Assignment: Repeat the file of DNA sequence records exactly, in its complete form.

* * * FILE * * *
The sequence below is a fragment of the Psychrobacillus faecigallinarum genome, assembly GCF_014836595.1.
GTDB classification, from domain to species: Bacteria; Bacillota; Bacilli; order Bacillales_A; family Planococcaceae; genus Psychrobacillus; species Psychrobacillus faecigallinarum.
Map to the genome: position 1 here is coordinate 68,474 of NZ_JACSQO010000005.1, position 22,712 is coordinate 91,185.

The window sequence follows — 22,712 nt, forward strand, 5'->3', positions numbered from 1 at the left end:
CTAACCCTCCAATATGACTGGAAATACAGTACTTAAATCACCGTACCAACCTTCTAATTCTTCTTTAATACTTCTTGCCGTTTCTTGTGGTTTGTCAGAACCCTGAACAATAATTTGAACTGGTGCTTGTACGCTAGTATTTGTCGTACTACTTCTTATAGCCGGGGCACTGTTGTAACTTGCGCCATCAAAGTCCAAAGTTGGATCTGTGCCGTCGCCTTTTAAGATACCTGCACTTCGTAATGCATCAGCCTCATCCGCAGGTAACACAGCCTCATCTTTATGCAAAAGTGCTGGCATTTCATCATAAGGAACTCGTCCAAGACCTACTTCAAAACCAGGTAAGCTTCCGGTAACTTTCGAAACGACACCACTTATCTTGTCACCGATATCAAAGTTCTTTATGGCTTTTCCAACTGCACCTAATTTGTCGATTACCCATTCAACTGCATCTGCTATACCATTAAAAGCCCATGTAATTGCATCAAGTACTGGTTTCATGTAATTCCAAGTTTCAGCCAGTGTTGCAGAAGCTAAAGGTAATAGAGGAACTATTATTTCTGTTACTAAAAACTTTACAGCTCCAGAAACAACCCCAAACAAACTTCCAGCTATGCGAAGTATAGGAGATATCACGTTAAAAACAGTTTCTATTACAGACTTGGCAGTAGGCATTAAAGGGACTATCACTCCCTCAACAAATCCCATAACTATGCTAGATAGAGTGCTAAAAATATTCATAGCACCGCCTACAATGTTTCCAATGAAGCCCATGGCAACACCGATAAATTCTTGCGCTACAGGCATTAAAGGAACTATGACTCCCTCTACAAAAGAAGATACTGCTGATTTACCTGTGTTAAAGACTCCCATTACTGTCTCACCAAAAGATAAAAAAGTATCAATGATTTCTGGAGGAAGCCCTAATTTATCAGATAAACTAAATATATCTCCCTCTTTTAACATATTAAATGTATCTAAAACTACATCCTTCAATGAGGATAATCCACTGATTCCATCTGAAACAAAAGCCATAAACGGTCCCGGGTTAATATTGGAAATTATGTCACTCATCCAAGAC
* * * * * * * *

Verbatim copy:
The sequence below is a fragment of the Psychrobacillus faecigallinarum genome, assembly GCF_014836595.1.
GTDB classification, from domain to species: Bacteria; Bacillota; Bacilli; order Bacillales_A; family Planococcaceae; genus Psychrobacillus; species Psychrobacillus faecigallinarum.
Map to the genome: position 1 here is coordinate 68,474 of NZ_JACSQO010000005.1, position 22,712 is coordinate 91,185.

The window sequence follows — 22,712 nt, forward strand, 5'->3', positions numbered from 1 at the left end:
CTAACCCTCCAATATGACTGGAAATACAGTACTTAAATCACCGTACCAACCTTCTAATTCTTCTTTAATACTTCTTGCCGTTTCTTGTGGTTTGTCAGAACCCTGAACAATAATTTGAACTGGTGCTTGTACGCTAGTATTTGTCGTACTACTTCTTATAGCCGGGGCACTGTTGTAACTTGCGCCATCAAAGTCCAAAGTTGGATCTGTGCCGTCGCCTTTTAAGATACCTGCACTTCGTAATGCATCAGCCTCATCCGCAGGTAACACAGCCTCATCTTTATGCAAAAGTGCTGGCATTTCATCATAAGGAACTCGTCCAAGACCTACTTCAAAACCAGGTAAGCTTCCGGTAACTTTCGAAACGACACCACTTATCTTGTCACCGATATCAAAGTTCTTTATGGCTTTTCCAACTGCACCTAATTTGTCGATTACCCATTCAACTGCATCTGCTATACCATTAAAAGCCCATGTAATTGCATCAAGTACTGGTTTCATGTAATTCCAAGTTTCAGCCAGTGTTGCAGAAGCTAAAGGTAATAGAGGAACTATTATTTCTGTTACTAAAAACTTTACAGCTCCAGAAACAACCCCAAACAAACTTCCAGCTATGCGAAGTATAGGAGATATCACGTTAAAAACAGTTTCTATTACAGACTTGGCAGTAGGCATTAAAGGGACTATCACTCCCTCAACAAATCCCATAACTATGCTAGATAGAGTGCTAAAAATATTCATAGCACCGCCTACAATGTTTCCAATGAAGCCCATGGCAACACCGATAAATTCTTGCGCTACAGGCATTAAAGGAACTATGACTCCCTCTACAAAAGAAGATACTGCTGATTTACCTGTGTTAAAGACTCCCATTACTGTCTCACCAAAAGATAAAAAAGTATCAATGATTTCTGGAGGAAGCCCTAATTTATCAGATAAACTAAATATATCTCCCTCTTTTAACATATTAAATGTATCTAAAACTACATCCTTCAATGAGGATAATCCACTGATTCCATCTGAAACAAAAGCCATAAACGGTCCCGGGTTAATATTGGAAATTATGTCACTCATCCAAGAC